My dad quit drinking in 1985. I grew up knowing that he was active in AA and had come from a long line of alcoholics. When I quit drinking, I knew my dad would be a helpful resource, but I found myself fearful to talk with him. I opened up to my mom about not drinking, flippantly at first, with slightly more depth added to each conversation as the days wore on. I knew that my dad would get the information second-hand, and that was enough.
Sunday was Father’s Day and I gave my dad a call. We talked about his new chainsaw, the afternoon barbecue my family had hosted and the herd of cats my parents currently house. As the conversation wound down, my dad said, “I wanted to let you know how proud I am of you. Not drinking is not an easy task. I don’t know the details surrounding your decision, but I do know that the decision itself is a powerful one and I didn’t want any more time to go by without you knowing how full of pride I am.”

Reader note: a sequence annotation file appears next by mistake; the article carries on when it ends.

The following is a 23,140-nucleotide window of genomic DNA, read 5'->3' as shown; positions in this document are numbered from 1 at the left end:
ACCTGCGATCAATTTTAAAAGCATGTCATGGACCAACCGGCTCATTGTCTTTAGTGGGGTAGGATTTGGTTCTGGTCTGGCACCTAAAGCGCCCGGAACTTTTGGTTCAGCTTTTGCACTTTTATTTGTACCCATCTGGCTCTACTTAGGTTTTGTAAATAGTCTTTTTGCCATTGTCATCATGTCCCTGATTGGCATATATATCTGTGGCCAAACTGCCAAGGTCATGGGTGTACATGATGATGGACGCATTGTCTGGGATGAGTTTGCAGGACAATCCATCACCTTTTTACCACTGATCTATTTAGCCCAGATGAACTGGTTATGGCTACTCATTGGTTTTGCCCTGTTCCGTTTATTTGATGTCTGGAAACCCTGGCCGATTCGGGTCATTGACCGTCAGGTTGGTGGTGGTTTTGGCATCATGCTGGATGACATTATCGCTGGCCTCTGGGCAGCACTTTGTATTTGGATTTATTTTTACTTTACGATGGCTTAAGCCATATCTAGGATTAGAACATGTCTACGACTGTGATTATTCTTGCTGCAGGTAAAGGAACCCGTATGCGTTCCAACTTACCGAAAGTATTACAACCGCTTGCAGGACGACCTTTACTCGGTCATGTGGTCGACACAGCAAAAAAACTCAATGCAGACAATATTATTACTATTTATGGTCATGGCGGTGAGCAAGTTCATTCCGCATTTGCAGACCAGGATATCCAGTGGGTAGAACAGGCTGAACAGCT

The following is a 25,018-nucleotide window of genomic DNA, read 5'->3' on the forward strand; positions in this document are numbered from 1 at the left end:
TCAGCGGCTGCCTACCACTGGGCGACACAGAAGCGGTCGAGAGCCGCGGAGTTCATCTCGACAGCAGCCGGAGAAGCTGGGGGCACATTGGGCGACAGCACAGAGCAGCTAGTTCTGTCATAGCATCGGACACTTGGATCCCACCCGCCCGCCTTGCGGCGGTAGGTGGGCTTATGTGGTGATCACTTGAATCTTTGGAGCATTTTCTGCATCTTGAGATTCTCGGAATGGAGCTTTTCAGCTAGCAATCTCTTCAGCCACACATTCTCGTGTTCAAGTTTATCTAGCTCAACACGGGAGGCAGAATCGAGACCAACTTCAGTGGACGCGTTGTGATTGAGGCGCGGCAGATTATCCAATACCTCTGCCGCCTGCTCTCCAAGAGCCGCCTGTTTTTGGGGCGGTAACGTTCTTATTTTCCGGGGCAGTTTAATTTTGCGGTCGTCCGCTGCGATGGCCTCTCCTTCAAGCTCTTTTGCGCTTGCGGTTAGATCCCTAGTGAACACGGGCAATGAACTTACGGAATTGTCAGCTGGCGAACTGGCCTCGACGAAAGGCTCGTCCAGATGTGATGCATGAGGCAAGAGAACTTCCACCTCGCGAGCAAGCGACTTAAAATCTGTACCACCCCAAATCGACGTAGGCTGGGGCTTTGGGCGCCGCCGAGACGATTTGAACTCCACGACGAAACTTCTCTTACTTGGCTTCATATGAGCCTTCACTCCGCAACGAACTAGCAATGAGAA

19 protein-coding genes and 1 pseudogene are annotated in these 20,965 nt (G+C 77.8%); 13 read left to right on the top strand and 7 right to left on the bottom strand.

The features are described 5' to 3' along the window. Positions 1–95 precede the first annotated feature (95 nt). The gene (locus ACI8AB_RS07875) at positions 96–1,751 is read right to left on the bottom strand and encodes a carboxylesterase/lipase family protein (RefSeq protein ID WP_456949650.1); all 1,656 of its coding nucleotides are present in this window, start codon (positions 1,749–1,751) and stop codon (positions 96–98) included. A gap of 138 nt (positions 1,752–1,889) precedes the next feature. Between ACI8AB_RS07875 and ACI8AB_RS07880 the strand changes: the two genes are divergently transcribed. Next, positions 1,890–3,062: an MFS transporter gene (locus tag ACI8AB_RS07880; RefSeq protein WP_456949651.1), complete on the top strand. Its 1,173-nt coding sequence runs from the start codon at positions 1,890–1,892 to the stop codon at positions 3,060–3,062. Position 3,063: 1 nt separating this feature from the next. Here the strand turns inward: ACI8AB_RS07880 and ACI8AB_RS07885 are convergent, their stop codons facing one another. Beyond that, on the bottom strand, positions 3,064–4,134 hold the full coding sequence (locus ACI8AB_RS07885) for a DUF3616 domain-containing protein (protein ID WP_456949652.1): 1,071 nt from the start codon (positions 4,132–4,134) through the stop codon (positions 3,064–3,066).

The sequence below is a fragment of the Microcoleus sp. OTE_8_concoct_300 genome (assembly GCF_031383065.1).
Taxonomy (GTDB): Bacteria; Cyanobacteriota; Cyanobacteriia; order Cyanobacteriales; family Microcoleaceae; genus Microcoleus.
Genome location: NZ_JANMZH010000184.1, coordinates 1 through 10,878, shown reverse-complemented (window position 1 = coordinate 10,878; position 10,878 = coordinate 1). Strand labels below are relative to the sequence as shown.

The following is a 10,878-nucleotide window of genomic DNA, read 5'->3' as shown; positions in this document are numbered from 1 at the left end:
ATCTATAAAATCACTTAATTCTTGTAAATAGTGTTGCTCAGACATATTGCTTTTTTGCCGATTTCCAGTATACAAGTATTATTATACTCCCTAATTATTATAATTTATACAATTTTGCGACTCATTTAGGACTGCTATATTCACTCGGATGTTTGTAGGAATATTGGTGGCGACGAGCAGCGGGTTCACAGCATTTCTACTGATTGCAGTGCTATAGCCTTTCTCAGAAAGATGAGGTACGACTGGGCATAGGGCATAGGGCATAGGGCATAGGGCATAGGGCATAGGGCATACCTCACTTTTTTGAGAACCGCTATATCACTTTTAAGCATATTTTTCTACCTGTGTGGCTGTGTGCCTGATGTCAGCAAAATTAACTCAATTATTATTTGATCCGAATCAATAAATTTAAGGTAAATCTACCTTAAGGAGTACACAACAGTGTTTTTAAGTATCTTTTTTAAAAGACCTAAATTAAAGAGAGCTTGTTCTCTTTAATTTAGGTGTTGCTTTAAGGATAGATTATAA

Wow. It sparked another 30 minutes of invaluable conversation. I disclosed things that I have uttered aloud to no one. I discovered that we share similar tendencies when it comes to our thought process surrounding alcohol and addiction. It was eye-opening and comforting all in one fell swoop!
I’m not sure why I was afraid to open up to my dad. Although, I’m 90% certain it had to do with him knowing how much control I’d lost, and feeling ashamed about it. The last time I saw him was Christmas and I was convinced that he could hear the track in my brain, “Is there enough wine? Should we go get more alcohol now if there is going to be a storm later? We can’t be snowed in without booze! What’s open on Christmas morning?” Like he is equipped with some sort of AA superpower.
I’ve been wary of reaching my 100 days. I’m nervous that friends who are aware of the challenge will say, “You did it! Let’s celebrate! Let’s get drunk!” and I’m afraid I’ll buckle. However,between the Father’s Day conversation and the sober days I’ve wracked up, I am feeling strong and confident that I can tackle this. I will hit Day 100 and then I’ll do 100 more and then 100 more after that. Maybe someday I’ll forget what sober day I am on, but I’ll never forget the days that brought me to this place, this sobersphere, and for that I am grateful.